Little Orphan Trannies

Big hand for Quad C's puppet Rocky Horror; DTC marries into the myths of Wife

To tell more would be to give away too many of Rocky Horror (Puppet) Show's surprises, which come fast and furiously. "Just like Brad!" as Statler and Waldorf might say.

Now to the grimmer tale of Fraulein Mahlsdorf, who is busy being her own wife over at Dallas Theater Center. This is just the kind of heavily pedigreed production professional theaters love to hype in their season brochures. I Am My Own Wife took all the big awards a few years ago, vaulting Doug Wright, who grew up in Dallas and took part in the children's theater program at DTC in the 1970s, into the pantheon of Pulitzer winners alongside Tennessee Williams, Arthur Miller, Neil Simon and Sam Shepard. His latest work, just opened on Broadway, is the book for the new musical Grey Gardens, based on the cult classic documentary by the Maysles brothers about the eccentric Bouvier sisters.

Wife is a strange strudel of a play. It's about this real person, a man who lived his life as a woman in East Germany. Wright discovered the elderly Charlotte (who preferred to be thought of as female) in the early 1990s on a tour of her 23-room house, which she called a "museum" and in which she displayed antique furniture, clocks, Victrolas and other items dating back to the 1890s. Fascinated, Wright made repeated trips to Charlotte's home, gathering hours of interviews about her life and the life of other gays in wartime Germany. He turned the anecdotes into the two-act play.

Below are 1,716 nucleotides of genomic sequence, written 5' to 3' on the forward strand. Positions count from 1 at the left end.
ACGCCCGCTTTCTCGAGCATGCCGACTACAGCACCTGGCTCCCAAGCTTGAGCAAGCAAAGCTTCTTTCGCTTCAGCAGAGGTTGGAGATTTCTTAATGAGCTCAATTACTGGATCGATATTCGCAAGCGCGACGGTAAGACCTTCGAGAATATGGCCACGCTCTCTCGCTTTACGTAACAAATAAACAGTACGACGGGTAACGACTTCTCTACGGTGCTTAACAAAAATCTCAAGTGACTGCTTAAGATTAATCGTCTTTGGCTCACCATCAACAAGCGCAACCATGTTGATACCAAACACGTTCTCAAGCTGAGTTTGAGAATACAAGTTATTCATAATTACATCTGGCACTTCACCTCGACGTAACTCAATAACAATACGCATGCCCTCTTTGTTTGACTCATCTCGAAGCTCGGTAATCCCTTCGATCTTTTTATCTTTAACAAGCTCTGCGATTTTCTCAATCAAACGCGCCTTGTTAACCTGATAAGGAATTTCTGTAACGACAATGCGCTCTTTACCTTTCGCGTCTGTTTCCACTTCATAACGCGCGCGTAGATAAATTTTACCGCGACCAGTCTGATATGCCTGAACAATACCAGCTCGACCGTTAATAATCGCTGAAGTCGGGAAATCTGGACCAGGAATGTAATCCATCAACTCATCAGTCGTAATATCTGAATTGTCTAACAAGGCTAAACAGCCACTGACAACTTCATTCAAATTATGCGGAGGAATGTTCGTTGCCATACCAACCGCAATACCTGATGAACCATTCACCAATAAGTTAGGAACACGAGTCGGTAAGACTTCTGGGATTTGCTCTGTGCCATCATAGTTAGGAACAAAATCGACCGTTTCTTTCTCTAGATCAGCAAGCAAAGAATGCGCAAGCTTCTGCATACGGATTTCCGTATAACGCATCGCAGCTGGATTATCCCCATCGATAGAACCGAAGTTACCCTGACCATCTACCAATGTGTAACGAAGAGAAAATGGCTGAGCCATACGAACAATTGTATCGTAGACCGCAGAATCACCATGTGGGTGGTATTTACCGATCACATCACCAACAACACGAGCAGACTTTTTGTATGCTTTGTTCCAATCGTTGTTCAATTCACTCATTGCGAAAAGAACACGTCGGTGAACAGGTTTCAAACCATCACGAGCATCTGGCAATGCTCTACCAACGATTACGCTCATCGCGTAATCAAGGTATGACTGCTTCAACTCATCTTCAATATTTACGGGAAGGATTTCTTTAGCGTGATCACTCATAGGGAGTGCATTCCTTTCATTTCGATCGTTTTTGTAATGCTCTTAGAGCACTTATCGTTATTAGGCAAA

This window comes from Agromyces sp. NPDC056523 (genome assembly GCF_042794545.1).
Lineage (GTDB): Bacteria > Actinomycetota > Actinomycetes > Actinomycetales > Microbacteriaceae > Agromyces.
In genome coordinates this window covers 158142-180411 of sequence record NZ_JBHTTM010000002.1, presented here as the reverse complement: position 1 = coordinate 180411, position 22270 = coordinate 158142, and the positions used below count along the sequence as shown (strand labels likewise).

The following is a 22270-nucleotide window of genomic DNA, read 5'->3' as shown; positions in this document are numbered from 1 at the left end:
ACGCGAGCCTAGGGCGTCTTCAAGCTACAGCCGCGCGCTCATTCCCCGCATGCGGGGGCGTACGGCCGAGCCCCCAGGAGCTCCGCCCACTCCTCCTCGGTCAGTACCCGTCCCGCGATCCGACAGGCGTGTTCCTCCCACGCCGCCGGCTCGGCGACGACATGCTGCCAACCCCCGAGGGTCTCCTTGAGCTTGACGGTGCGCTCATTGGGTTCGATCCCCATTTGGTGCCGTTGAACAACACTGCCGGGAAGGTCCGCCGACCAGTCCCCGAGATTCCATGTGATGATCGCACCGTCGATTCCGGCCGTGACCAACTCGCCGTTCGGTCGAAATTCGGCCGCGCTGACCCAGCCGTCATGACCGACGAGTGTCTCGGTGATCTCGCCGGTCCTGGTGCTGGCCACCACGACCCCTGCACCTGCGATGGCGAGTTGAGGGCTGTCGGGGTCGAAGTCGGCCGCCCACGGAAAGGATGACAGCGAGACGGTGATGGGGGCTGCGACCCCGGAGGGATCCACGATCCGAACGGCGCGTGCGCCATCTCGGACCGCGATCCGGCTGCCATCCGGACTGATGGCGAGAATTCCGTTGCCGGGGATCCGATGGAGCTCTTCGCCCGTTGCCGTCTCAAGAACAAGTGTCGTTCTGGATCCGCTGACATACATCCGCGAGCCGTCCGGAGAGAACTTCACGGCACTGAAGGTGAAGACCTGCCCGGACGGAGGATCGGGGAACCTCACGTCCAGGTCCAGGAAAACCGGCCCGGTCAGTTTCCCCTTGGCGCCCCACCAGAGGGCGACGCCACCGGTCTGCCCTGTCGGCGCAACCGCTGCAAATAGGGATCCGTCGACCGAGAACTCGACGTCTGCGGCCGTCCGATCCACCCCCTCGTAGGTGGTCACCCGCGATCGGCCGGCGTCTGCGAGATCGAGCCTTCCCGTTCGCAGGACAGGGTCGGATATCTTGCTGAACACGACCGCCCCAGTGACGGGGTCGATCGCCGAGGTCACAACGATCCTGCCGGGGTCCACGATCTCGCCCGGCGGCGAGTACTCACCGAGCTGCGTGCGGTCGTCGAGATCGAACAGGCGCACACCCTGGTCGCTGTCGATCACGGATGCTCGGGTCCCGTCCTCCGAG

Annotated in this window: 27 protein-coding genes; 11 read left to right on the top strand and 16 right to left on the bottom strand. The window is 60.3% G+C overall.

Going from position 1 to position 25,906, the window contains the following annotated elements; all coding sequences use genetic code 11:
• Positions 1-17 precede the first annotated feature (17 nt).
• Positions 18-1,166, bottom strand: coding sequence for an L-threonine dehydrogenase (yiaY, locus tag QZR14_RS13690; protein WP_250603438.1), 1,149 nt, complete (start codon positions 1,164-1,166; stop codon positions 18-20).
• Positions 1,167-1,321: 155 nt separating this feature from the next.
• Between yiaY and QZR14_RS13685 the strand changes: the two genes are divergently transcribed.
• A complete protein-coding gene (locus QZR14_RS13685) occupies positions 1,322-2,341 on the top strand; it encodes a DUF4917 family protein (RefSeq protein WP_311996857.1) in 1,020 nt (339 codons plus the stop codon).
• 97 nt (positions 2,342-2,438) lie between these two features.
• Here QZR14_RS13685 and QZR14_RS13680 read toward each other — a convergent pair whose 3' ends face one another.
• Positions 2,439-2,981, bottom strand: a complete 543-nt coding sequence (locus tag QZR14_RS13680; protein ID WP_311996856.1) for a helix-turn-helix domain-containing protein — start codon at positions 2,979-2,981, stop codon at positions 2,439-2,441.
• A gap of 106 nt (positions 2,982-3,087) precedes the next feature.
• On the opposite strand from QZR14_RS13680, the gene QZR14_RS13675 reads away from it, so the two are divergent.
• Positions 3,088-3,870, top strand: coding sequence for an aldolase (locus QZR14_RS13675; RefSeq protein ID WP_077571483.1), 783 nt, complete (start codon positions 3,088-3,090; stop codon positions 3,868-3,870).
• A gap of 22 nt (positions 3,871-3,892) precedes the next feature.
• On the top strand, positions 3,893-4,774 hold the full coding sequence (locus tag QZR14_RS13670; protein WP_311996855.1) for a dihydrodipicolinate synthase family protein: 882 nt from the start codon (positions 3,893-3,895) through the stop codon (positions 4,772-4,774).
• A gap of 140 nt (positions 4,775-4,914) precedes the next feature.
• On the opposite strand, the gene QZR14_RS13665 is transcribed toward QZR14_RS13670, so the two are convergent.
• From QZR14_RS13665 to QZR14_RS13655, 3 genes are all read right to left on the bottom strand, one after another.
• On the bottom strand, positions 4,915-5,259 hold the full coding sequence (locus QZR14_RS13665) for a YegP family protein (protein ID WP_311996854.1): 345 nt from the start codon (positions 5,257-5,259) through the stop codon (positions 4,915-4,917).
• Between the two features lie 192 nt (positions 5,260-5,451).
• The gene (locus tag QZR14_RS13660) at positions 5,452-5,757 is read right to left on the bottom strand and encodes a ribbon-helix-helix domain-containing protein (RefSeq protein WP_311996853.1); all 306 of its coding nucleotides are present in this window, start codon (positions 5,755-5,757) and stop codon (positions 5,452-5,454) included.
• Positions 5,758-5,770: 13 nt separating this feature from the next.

Damien Atkins plays 34 characters in DTC's I Am My Own Wife.
Damien Atkins plays 34 characters in DTC's I Am My Own Wife.

Wright makes himself a character in Wife, and while there's really no plot, much of it deals with what the writer found out about Charlotte that is at odds with her own memories, like how she ratted out an antique dealer friend to the East German secret police, for whom she was a regular spy. "I'm curating her now," the Wright "voice" says in the play, "and I don't have the faintest idea what to edit and what to preserve."

And that is a central problem with Wife. Some of the stories Charlotte tells are fascinating; others, ho-hum. Charlotte is no Anne Frank. She's kind of a prickly old bird, not a noble heroine. And if we don't like Charlotte and don't care what happens to her, there's not much in the play to engage the emotions or provide that uniquely transformative experience of really fine live theater.

Wife is a nice vehicle for showy acting (not to mention a prodigious memory) and actor Damien Atkins is giving it his all. This tall, lanky actor easily morphs in and out of the many accents, silhouettes and moods. But the overall experience of sitting through this play is akin to having someone with a talent for voices read aloud a long feature article from The New Yorker. At the end, you admire the writer's skill and the reader's energy, but you don't feel much of anything about what you've just heard. Wife is a verbal museum piece. Like the characters in Rocky Horror, Charlotte von Mahlsdorf is stuck in a time warp. She just doesn't make you want to get up and dance.

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